How Recessions Affect Housing Prices in the US
Will you be ready if housing prices sag again soon?
At some point in the future, we can probably expect a recession. Zillow asked a panel of experts when the next recession would likely hit, and half of them said to watch for it in 2020. About 35% of the same experts expect a recession to begin in 2021.
So, when will housing prices drop again? There’s a good chance that we could see some softening in the relatively near future.
However, even though home prices often fall during a recession, the housing market might not be hit as hard as you might assume. Although there’s no way to predict the future, historical data about U.S. home prices and recessions, along with other factors, can provide some insight into what could be coming next.
Will Housing Cause the Next Recession?
When many of us think of what caused the Great Recession, which officially happened between December 2007 and June 2009, we remember the housing bubble was a leading factor. While the big 2008 stock market collapse and the failure of Lehman Brothers also stand out, many experts point to the bursting of the property market bubble as the cause of the Great Recession.
“Prior to the downturn, the housing bubble had been driving the economy, pushing residential construction to record levels as a share of GDP,” wrote economist Dean Baker in a paper for the Center for Economic and Policy Research.
Baker pointed out that housing wealth also led to record-low savings levels and a boom in consumer consumption. Once the housing market bubble burst, replacing the consumption driving the economy was practically impossible. Baker said the financial crisis that led to Lehman’s collapse would have only marginally affected the overall economy without inflated housing prices.
According to the experts at Zillow, this time, the housing market is unlikely to be a major driver of the next recession.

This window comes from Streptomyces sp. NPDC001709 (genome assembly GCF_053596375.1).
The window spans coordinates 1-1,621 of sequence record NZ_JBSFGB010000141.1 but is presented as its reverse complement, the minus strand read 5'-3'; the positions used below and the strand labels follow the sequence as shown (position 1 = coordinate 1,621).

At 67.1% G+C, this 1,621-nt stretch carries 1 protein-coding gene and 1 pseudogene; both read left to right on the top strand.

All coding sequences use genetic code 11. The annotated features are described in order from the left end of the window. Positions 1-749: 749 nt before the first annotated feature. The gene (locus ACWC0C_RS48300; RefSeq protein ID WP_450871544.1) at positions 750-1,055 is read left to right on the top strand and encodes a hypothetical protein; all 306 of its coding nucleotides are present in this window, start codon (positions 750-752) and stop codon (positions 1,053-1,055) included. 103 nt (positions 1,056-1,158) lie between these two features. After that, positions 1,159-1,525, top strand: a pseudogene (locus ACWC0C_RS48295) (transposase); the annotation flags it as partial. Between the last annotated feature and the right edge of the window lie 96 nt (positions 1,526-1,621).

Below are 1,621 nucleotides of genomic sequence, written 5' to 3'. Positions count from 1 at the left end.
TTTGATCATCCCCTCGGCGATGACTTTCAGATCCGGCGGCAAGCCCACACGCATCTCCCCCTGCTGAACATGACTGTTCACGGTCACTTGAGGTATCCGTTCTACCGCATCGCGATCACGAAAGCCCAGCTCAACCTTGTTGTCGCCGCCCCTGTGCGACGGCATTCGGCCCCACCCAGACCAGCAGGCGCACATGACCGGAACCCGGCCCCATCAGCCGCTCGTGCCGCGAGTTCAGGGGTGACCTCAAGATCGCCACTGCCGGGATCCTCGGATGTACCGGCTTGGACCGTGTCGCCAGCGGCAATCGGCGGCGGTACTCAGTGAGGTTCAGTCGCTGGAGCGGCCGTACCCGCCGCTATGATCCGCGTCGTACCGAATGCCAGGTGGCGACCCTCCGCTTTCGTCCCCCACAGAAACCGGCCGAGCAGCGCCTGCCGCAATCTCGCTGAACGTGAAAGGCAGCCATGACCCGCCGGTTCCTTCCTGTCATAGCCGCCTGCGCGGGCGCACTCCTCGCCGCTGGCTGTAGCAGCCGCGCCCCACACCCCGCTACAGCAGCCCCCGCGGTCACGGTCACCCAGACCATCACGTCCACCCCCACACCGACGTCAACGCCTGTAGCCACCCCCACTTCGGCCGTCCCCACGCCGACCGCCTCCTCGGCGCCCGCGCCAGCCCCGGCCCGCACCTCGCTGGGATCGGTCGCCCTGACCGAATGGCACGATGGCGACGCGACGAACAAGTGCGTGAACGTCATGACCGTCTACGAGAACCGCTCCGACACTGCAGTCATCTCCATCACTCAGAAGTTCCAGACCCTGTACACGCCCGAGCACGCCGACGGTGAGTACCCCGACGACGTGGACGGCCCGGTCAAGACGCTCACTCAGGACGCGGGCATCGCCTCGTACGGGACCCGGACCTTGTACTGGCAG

Currently, home values are increasing at a sluggish annual pace, so another housing bubble isn’t an issue. Instead, members of Zillow’s expert panel cite trade policy, geopolitical crises, and a stock market correction as factors more likely to trigger the next recession. The housing market is expected to feel it, though. Already, there have been slowdowns in overall U.S. home value appreciation—although home prices haven’t exactly been on the decline yet.
Housing Prices During a Recession
To figure out when housing prices will drop again, you can look at historical data related to past recessions. Redfin performed an analysis of data from the S&P CoreLogic Case-Shiller Home Price Indices and compared it with the circumstances surrounding five recent recessions.
When adjusted for inflation, the findings show that home prices declined by an average of just 2.7% encompassing a month before the beginning of each recession through its final month, across the previous five recessions—excluding the Great Recession.
|Recession||Real Change in Home Prices|
When looking at this data, it seems that huge drops in home prices are usually few and far between during a recession. In fact, during the 2001 recession, home prices actually increased. Home prices took a big hit between 2007 and 2009 because the Great Recession was largely precipitated by the bursting of the housing market bubble.
In the next recession, though, home prices probably won’t fall as dramatically as they did just over a decade ago.
Don’t Hold Your Breath for Prices to Drop
Realtor.com also reports that the next recession isn’t likely to be accompanied by a crash in home prices. In fact, its analysis is that home building hasn’t been keeping up with demand, partly because of new tariffs on building materials and a construction worker shortage. This lag means the supply may remain tight enough to cushion the housing market from a steep drop—even if a recession materializes in the next couple of years.